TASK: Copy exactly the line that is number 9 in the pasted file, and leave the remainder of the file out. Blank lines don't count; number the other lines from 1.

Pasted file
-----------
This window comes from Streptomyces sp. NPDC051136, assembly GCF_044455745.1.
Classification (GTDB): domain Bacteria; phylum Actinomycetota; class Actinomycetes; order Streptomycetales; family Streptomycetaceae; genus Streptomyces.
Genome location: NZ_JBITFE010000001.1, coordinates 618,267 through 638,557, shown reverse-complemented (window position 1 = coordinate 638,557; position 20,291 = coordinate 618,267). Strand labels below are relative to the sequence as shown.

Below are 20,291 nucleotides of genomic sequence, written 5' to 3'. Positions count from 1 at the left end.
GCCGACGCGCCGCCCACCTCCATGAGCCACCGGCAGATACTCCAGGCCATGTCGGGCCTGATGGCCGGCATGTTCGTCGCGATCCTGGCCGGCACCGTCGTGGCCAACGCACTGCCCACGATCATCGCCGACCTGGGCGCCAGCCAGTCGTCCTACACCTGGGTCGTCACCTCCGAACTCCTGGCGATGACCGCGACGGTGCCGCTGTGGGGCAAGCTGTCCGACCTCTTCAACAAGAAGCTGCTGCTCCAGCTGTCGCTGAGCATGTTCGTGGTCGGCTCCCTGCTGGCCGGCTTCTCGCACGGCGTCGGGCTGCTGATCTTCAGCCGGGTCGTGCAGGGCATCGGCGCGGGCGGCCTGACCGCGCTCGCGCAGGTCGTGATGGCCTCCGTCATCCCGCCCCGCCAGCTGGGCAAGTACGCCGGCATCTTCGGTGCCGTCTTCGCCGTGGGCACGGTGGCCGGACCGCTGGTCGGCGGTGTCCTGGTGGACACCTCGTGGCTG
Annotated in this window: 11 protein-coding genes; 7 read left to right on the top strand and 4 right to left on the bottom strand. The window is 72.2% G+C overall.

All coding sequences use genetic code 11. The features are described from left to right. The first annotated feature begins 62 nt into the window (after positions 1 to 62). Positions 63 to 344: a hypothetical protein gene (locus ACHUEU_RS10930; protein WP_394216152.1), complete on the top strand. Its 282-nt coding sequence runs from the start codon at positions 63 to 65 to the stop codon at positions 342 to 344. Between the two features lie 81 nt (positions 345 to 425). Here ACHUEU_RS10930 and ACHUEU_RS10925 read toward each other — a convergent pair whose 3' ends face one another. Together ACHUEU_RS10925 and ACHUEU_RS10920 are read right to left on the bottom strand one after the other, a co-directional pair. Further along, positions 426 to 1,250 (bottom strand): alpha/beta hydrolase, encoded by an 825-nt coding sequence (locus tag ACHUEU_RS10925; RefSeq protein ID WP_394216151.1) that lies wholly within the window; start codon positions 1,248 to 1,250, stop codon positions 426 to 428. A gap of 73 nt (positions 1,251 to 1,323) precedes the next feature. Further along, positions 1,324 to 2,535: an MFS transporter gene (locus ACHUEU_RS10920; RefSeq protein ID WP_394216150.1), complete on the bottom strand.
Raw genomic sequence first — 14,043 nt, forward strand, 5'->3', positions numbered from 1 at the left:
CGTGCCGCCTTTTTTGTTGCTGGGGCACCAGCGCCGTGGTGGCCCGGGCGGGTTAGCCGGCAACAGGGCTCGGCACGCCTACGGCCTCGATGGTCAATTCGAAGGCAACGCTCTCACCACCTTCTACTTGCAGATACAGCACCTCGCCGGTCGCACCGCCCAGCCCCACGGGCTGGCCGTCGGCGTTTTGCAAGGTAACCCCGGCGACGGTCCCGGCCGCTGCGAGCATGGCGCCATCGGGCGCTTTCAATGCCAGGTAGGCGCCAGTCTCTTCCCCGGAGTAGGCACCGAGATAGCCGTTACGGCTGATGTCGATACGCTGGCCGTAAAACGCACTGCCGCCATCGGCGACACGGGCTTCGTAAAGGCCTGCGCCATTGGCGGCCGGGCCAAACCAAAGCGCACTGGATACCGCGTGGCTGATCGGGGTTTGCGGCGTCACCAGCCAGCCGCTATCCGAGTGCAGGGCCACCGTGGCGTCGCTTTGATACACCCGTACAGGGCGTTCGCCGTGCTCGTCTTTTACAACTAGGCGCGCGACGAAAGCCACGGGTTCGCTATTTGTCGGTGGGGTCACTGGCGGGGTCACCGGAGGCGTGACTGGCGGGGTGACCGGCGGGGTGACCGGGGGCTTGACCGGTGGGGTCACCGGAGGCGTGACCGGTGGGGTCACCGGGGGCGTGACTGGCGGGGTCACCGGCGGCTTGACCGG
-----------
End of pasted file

CGTGCCGCCTTTTTTGTTGCTGGGGCACCAGCGCCGTGGTGGCCCGGGCGGGTTAGCCGGCAACAGGGCTCGGCACGCCTACGGCCTCGATGGTCAATTCGAAGGCAACGCTCTCACCACCTTCTACTTGCAGATACAGCACCTCGCCGGTCGCACCGCCCAGCCCCACGGGCTGGCCGTCGGCGTTTTGCAAGGTAACCCCGGCGACGGTCCCGGCCGCTGCGAGCATGGCGCCATCGGGCGCTTTCAATGCCAGGTAGGCGCCAGTCTCTTCCCCGGAGTAGGCACCGAGATAGCCGTTACGGCTGATGTCGATACGCTGGCCGTAAAACGCACTGCCGCCATCGGCGACACGGGCTTCGTAAAGGCCTGCGCCATTGGCGGCCGGGCCAAACCAAAGCGCACTGGATACCGCGTGGCTGATCGGGGTTTGCGGCGTCACCAGCCAGCCGCTATCCGAGTGCAGGGCCACCGTGGCGTCGCTTTGATACACCCGTACAGGGCGTTCGCCGTGCTCGTCTTTTACAACTAGGCGCGCGACGAAAGCCACGGGTTCGCTATTTGTCGGTGGGGTCACTGGCGGGGTCACCGGAGGCGTGACTGGCGGGGTGACCGGCGGGGTGACCGGGGGCTTGACCGGTGGGGTCACCGGAGGCGTGACCGGTGGGGTCACCGGGGGCGTGACTGGCGGGGTCACCGGCGGCTTGACCGG